Friday, March 21, 2008

The Longest Long Weekend Of The Canuckistanian Year...

.......Time To Do Some Reading!

Or, at the very least, think a little about reading while bike riding or baking or barre chording or whatever.

Here are a few books I think about sometimes.

Some more often than not........

A Book That Changed My Life:

Slaughterhouse Five, by Kurt Vonnegut.
I read it when I was 12. It was the first time I really understood that pathos and hope could be all mixed up, together, in one big bottle of syrup. And Vonnegut was the first author who made me, like young Mr. Caulfield, want to call him up on the phone.

A Book I've Read More Than Once:
Chip Hilton, Touchdown Pass by Claire Bee.
My brother and I read it over and over and over again when we were kids. I think he still wants to be Speed Morris. It's kind of like a 'Boys' Sporting Life' version of Frank Capra's best known film.

A Book I Would Take With Me If I Were Stuck On A Desert Island:
Animals Without Backbones, by Ralph Buchsbaum.
This is actually a textbook that changed my life in my second year of college when it helped push me down the bizarre 15 year long twisty slide that ended at a place called biology career. Actually, come to think of it, I may still be on that slide. Anyway, on that desert island and in the water around it there are sure to be thousands of species of invertebrates and I figure I'd have enough time to try and find and identify all of 'em.

A Book That Made Me Laugh:
Tales Of The City by Armistead Maupin.
C. and I both read it when we first moved to the San Francisco Bay Area. Amongst the serialized great fun narrative I just couldn't believe all of the crazy, whacked-out uproariously funny stuff, like cruising the Marina Safeway or, living undetected as a hobo in a cabin in Golden Gate park, or having a flamboyant landlordess that was actually your long, lost father. That book helped C. and me fall in love with the place. Not that we wouldn't have anyway.

A Book That Made Me Cry:
Johnny Got His Gun by Dalton Trumbo
It just did. And it still does.

A Book That I Wish Had Been Written
The Second Third by Neal Cassady
After I became obsessed with all things Kerouac and the 'origins of spontaneous prose' I always wanted to read Cassady (ie. the real Dean Moriarity) unleashed like he was in 'The Great Sex Letter' which was, apparently, one of Sad Paradise's main inspirations. Alternatively, I would have have gone for Kesey's version of the history of the Merry Pranksters, and Cassady's role in it, rather than the one we got from Tom Wolfe.

A Book I Wish Had Never Been Written:
Better Than Sex by Hunter S. Thompson
Like that neighbour and women-friend in the 'World According To Garp' he just should have sstthhoppped.

I'm Currently Reading
Me Talk Pretty Some Day by David Sedaris
A Confession; I want to read aloud like Mr. David Sedaris (or even that cut-rate copy Johnathan Goldstein). The E's and me got hooked on Sedaris because I make VW (microbus) podcasts of stuff like this for the daily drives from the Eastern Townships to the far Western edge of Lotusland. Anyway, they (the E's) gave me the book and then I had to wait until Bigger E finished it so that I could get a chance to laugh all over again (and again) (and againergain).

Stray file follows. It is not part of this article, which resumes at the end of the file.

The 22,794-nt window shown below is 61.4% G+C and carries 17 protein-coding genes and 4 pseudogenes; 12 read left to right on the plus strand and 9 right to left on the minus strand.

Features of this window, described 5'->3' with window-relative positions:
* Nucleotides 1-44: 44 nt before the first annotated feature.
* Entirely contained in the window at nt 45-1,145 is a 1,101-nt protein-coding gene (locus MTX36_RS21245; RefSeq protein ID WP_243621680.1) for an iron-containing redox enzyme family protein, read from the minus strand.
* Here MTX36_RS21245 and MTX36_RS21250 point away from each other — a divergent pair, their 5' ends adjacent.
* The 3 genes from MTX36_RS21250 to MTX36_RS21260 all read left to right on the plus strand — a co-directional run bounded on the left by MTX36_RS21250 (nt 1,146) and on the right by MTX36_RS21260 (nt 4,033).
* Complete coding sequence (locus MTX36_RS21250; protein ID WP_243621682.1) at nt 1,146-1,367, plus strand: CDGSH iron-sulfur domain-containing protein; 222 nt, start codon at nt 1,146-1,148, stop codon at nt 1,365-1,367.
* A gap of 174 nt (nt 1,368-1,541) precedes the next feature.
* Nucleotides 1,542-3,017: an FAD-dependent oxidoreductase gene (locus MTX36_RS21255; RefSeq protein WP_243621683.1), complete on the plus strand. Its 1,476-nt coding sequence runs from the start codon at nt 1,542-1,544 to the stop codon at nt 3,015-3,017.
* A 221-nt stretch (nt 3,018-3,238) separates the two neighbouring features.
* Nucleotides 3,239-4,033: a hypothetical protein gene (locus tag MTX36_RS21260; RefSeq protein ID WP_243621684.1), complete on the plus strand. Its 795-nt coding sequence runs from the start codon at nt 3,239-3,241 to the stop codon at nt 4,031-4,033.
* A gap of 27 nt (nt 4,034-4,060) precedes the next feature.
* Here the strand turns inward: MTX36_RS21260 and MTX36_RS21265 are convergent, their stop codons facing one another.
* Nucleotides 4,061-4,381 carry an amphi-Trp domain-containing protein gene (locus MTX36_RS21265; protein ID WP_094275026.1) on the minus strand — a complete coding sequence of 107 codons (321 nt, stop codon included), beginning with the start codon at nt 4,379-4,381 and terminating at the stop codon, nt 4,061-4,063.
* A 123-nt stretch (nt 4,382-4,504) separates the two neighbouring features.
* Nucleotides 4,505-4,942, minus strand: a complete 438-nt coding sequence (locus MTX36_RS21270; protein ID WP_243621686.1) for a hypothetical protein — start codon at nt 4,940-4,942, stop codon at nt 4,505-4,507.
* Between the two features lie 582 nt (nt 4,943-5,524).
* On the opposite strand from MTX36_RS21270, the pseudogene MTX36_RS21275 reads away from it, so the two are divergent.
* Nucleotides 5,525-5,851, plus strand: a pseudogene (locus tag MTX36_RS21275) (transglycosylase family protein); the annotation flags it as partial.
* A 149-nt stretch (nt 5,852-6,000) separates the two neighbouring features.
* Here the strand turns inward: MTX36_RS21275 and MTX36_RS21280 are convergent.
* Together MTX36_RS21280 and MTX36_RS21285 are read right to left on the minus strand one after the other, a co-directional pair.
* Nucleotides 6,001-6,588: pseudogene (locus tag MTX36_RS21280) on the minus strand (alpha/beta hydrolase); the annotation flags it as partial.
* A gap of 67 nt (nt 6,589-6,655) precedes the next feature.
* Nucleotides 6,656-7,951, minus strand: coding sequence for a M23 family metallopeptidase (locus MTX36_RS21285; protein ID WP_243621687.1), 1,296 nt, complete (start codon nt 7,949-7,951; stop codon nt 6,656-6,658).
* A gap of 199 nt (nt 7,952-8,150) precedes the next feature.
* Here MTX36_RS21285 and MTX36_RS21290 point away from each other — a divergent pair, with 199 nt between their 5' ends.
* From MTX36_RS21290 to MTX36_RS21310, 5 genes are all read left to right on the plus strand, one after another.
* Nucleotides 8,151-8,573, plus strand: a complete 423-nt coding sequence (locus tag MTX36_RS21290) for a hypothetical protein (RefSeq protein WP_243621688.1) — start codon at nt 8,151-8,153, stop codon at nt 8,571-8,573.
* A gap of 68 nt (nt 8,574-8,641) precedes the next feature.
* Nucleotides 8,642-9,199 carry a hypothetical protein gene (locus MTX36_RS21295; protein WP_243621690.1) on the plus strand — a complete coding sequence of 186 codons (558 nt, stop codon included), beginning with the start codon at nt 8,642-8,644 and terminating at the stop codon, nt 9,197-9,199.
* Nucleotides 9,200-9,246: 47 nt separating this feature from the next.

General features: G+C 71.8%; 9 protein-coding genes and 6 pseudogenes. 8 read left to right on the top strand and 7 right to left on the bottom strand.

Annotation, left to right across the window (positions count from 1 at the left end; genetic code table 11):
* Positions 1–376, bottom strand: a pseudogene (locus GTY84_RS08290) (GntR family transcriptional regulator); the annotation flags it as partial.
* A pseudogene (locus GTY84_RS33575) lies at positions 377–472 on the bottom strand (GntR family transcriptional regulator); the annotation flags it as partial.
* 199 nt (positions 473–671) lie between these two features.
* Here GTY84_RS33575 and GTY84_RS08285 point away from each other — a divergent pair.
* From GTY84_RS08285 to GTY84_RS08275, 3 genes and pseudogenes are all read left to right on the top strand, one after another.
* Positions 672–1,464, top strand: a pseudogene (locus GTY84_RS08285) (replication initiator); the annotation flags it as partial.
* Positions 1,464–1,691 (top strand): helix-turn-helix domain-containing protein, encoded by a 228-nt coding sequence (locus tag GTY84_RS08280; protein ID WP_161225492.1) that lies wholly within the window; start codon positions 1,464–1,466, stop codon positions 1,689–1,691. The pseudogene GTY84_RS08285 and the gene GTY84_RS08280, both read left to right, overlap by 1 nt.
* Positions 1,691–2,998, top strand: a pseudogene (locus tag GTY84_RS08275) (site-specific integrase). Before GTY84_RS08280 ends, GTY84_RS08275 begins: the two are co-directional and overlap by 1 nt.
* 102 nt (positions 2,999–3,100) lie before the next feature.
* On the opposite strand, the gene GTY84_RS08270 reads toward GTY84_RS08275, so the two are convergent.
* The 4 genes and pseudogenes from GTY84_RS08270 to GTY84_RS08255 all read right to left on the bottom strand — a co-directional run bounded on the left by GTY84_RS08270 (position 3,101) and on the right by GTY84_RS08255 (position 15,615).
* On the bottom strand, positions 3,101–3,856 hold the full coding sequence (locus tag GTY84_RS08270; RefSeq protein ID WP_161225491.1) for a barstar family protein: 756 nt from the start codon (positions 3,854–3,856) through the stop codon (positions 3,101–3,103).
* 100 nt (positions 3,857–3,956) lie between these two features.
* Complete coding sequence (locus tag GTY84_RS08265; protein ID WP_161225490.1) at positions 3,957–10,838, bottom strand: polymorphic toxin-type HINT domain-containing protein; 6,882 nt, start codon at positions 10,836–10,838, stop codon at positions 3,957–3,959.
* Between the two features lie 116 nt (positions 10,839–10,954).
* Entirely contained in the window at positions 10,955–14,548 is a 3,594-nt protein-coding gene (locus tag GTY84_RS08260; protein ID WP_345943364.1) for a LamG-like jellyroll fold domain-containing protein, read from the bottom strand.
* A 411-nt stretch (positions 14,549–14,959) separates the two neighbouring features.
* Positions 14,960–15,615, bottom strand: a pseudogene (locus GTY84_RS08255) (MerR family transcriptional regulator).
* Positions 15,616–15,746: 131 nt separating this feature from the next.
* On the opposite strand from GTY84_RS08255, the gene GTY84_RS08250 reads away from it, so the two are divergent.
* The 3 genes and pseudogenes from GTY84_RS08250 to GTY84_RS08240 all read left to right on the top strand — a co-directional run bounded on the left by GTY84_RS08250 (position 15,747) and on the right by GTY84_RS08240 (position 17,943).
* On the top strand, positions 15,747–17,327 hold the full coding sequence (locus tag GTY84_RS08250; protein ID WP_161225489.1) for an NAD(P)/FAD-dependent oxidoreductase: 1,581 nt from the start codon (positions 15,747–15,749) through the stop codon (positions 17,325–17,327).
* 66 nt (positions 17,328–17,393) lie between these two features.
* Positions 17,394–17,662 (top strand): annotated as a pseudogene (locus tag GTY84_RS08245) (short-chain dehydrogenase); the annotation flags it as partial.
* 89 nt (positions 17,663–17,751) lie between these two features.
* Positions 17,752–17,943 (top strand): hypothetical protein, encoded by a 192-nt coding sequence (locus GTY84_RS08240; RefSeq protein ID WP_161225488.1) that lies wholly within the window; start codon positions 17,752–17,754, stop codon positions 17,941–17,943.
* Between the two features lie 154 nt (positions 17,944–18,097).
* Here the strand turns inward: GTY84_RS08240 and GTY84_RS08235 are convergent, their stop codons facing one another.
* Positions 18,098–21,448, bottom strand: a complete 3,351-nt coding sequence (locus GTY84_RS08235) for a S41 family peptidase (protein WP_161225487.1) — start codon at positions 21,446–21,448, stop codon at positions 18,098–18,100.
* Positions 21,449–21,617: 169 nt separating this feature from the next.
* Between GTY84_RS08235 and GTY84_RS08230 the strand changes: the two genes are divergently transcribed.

A Book I've Been Meaning To Read:
On Beauty by Zadie Smith
Her first, 'White Teeth', was one of the most astonishing things I've ever read. And what was even more astonishing was the fact that she was only 26 when she finished it. I liked her second, 'The Autograph Man', well enough, but thought it was tinged with the sophomore slump. Thus, I'm really looking forward to seeing what she's gotten up to with her third.

What Turned Me Onto Fiction:
A pup tent I had between the ages of 11 to 14. I would go in there late at night, with the campfire still flickering, and read until dawn. I can still remember everything about it, right down to the tiniest detail, even the smell.


OK, OK, OK! for anybody that's been paying attention, this is kind of a re-runneth empty cup dumped all over you. But, it's been updated - honest - the first time around I was reading .....A Fine Balance by Rohinton Mistry Magnificent. And behind the humanity of it all are the constant reminders of how important, and how fragile, being a nation of laws, not men, truly is. Originally did it because the chief tail (tale?) slapper at TGB whacked me up the side of the head.
Cartoon from the great archives from the very fine Graeme Mackay.
And If you really like good books, good writing and smart talk, here's a finer than fine link.
On deck.......Who REALLY won last Monday's Bye-Bye-Baby Elections?.....
In the hole.....Using the Fraser Institute's Ranking Scheme to guessed it.....The Fraser Institute!


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